Emerging Manager Monthly, October 2007
Wednesday, October 3, 2007
How to Give a Presentation that 'Wows'
Never turn away an invitation to give a presentation about your firm, your services or your products. In the marketplace of ideas, presentations are coin of the realm.
A well thought-out presentation can inform, persuade and issue a call to action. In fact, it’s easily one of the best market positioning opportunities you could ask for. It’s also a great opportunity to sell yourself – in-person, real world, real-time. The challenge is to give a presentation that wows.
How do you do that? Before you put a word to paper, the first rule is to know your audience. It’s not enough to say that everyone sitting in the room will be a prospect. What kind of prospect? How do they relate to your product? If you’re presenting at an industry conference, ask the event organizer for a profile of attendees: their interests, occupations, professional designations.
Everyone has a preferred method for building a presentation. Mine is to reverse engineer it. First, decide what you want the takeaway to be – what are the two or three things you want people to remember?
Next, build a case around those messages, fleshing it out as you go along. This is an industry that loves statistics and performance records, but use anecdotes and illustrations as well. Graphics can simplify your message without dumbing it down. Make it visual – but also keep it real. Tell me, for example, why your fund is especially well-suited for my employees, and, this is key: Make sure you communicate to me that you understand who my employee is.
A presentation should have an introduction, a middle that tells the story and an end. Pretty obvious, right? Too often, I’ve found, people jump right to the middle without teeing up their comments.
I’m also a big believer in bullet points, quick hits that can help you organize your thoughts and frame your points. To my way of thinking, four silver bullets are better than a machine gun.
You want to present your material as if you own it. For that reason, I recommend rehearsing it and timing it. The point isn’t to memorize your comments. If you do, you’ll be sure to lose your way. Guaranteed. Plus, your presentation is likely to sound wooden. The objective is to become as familiar as you possibly can with your material.
Although, I’m not a fan of cue cards, it’s okay to have notes with bullet points that you can lean on, but only if you need them. What you want, is to give a genuine and heartfelt presentation. And, you want it to be as seamless as possible.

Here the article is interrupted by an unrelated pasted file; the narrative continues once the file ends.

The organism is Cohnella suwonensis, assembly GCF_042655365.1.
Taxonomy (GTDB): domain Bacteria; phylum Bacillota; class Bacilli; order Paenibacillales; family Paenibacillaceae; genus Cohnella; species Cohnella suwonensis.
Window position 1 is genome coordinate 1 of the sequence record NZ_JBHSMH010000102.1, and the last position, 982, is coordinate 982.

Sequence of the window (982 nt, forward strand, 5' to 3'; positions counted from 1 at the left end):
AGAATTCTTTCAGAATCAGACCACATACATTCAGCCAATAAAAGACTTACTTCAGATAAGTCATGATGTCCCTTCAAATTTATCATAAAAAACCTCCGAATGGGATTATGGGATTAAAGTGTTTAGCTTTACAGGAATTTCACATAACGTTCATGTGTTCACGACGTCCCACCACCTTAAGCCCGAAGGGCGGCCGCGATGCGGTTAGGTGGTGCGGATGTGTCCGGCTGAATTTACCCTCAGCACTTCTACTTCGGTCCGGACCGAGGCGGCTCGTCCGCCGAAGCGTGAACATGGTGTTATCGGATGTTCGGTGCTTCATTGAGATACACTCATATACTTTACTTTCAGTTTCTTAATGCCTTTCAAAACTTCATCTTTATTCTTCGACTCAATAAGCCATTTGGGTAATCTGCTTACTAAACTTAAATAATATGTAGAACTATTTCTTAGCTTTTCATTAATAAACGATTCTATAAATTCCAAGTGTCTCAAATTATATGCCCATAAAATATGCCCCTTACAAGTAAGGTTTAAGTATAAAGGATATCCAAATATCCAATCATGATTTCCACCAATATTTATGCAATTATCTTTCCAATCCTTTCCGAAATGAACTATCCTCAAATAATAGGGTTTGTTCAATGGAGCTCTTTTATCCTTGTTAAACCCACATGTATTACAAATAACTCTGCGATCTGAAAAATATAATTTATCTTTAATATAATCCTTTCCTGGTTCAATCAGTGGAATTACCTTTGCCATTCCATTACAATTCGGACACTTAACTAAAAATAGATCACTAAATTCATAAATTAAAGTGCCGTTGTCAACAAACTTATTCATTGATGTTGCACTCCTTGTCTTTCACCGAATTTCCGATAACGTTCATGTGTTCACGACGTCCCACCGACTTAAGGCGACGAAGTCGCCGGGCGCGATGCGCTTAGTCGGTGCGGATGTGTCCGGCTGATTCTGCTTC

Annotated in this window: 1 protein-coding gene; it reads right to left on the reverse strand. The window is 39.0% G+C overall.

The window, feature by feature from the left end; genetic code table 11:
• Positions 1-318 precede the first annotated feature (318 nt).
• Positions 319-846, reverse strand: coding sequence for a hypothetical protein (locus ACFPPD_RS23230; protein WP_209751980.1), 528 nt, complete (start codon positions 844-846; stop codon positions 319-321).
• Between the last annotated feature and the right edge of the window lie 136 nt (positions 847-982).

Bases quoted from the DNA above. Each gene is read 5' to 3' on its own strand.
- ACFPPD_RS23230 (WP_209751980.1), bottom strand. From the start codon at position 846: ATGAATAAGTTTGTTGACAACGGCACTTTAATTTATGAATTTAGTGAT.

Many people use PowerPoint today – and that’s fine. But don’t let the projector become the star, and by no means, rely solely on it. Technology can and often does break down. Plus, people tend to have a higher regard and appreciation for the spoken word when well-delivered.
Also, don’t let a fear of public speaking influence you. There’s this great Seinfeld routine in which the comedian notes that if given a choice, the guy called on to give the eulogy at a funeral would probably rather trade places with the guy in the casket. Now come on, it’s not that bad. We’ve trained hundreds of professionals at StreetSpeak, and I can tell you that the only people who are really going to know how nervous you are, are the ones you tell. More often, jitters are mistaken for enthusiasm. Just remember to look your audience in the eye and to smile.
One of people’s biggest fears is that they will forget to say something they think that’s clever or especially well put. You know what? The world is not going to miss that comment. And, don’t worry either about losing your place. Again, 99% of the time, the only person who’s going to know you’ve lost your train of thought is you – unless you tell your audience, something too many speakers do.
At the end of your presentation, it’s imperative to reiterate the bullet points that inform the audience about your firm and persuade the audience to take a position, buy your product, take that next step. What you don’t want to do is bring people to the precipice and just leave them there.
A lot of people will give hand-outs about the presentation after it’s over. I prefer to do that in advance because it allows people to take notes or reinforce the points I’m making as I go along. I also prefer to take questions at the end. Most sales presentations are a conduit for dialog and that means establishing a rapport with your audience and then having a conversation.
Also, anticipate what the questions might be, especially if there is a sensitive subject that you’d rather not address. Be ready for hard ball. In fact, if you haven’t given a presentation in a while or are interested in moving to the next level, you might consider participating in an executive presentation workshop to sharpen your skills.
Here’s a final tip: If you can, try to schedule your presentation first thing in the morning, or at least before lunch when people are still fresh. You don’t want to be called up to speak at four in the afternoon. If you are, make sure the doors are locked. The last thing you want is to find yourself standing between your prospects and Happy Hour.
Bill Blase is the president of New York City-based W.T. Blase & Associates, one of the nation’s leading corporate and market positioning firms, and StreetSpeak®, an executive presentation and media training firm for financial executives and investment professionals. Bill can be reached at firstname.lastname@example.org.